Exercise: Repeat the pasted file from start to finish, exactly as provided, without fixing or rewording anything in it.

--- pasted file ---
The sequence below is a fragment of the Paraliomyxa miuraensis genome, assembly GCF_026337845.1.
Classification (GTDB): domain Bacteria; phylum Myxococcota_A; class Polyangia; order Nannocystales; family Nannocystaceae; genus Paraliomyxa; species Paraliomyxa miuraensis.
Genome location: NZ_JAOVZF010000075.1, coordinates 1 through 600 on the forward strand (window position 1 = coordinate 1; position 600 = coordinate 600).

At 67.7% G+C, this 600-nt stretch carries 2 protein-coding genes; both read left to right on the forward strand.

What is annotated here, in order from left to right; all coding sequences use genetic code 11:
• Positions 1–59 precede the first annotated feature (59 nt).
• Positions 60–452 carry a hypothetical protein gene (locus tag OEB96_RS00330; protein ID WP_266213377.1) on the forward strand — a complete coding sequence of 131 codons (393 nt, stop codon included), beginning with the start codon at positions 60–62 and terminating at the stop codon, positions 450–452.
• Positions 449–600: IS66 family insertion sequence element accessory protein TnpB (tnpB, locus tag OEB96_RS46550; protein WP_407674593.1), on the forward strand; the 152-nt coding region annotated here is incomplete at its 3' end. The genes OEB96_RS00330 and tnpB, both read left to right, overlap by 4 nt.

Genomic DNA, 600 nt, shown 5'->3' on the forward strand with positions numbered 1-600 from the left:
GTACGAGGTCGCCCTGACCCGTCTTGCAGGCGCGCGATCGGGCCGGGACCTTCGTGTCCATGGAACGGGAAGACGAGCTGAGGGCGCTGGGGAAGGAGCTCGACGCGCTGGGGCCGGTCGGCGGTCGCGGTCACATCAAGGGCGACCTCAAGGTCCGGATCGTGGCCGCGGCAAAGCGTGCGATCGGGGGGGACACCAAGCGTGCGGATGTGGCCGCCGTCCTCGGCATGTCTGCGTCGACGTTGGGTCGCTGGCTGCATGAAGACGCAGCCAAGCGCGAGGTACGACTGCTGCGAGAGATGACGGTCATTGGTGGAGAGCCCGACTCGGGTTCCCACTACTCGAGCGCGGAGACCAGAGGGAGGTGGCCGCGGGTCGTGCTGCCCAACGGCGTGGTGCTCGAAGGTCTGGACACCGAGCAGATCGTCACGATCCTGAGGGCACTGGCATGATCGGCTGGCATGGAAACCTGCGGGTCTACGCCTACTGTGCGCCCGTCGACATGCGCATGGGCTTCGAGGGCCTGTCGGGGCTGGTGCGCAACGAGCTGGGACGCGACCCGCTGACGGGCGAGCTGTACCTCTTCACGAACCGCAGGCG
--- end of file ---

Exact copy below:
The sequence below is a fragment of the Paraliomyxa miuraensis genome, assembly GCF_026337845.1.
Classification (GTDB): domain Bacteria; phylum Myxococcota_A; class Polyangia; order Nannocystales; family Nannocystaceae; genus Paraliomyxa; species Paraliomyxa miuraensis.
Genome location: NZ_JAOVZF010000075.1, coordinates 1 through 600 on the forward strand (window position 1 = coordinate 1; position 600 = coordinate 600).

At 67.7% G+C, this 600-nt stretch carries 2 protein-coding genes; both read left to right on the forward strand.

What is annotated here, in order from left to right; all coding sequences use genetic code 11:
• Positions 1–59 precede the first annotated feature (59 nt).
• Positions 60–452 carry a hypothetical protein gene (locus tag OEB96_RS00330; protein ID WP_266213377.1) on the forward strand — a complete coding sequence of 131 codons (393 nt, stop codon included), beginning with the start codon at positions 60–62 and terminating at the stop codon, positions 450–452.
• Positions 449–600: IS66 family insertion sequence element accessory protein TnpB (tnpB, locus tag OEB96_RS46550; protein WP_407674593.1), on the forward strand; the 152-nt coding region annotated here is incomplete at its 3' end. The genes OEB96_RS00330 and tnpB, both read left to right, overlap by 4 nt.

Genomic DNA, 600 nt, shown 5'->3' on the forward strand with positions numbered 1-600 from the left:
GTACGAGGTCGCCCTGACCCGTCTTGCAGGCGCGCGATCGGGCCGGGACCTTCGTGTCCATGGAACGGGAAGACGAGCTGAGGGCGCTGGGGAAGGAGCTCGACGCGCTGGGGCCGGTCGGCGGTCGCGGTCACATCAAGGGCGACCTCAAGGTCCGGATCGTGGCCGCGGCAAAGCGTGCGATCGGGGGGGACACCAAGCGTGCGGATGTGGCCGCCGTCCTCGGCATGTCTGCGTCGACGTTGGGTCGCTGGCTGCATGAAGACGCAGCCAAGCGCGAGGTACGACTGCTGCGAGAGATGACGGTCATTGGTGGAGAGCCCGACTCGGGTTCCCACTACTCGAGCGCGGAGACCAGAGGGAGGTGGCCGCGGGTCGTGCTGCCCAACGGCGTGGTGCTCGAAGGTCTGGACACCGAGCAGATCGTCACGATCCTGAGGGCACTGGCATGATCGGCTGGCATGGAAACCTGCGGGTCTACGCCTACTGTGCGCCCGTCGACATGCGCATGGGCTTCGAGGGCCTGTCGGGGCTGGTGCGCAACGAGCTGGGACGCGACCCGCTGACGGGCGAGCTGTACCTCTTCACGAACCGCAGGCG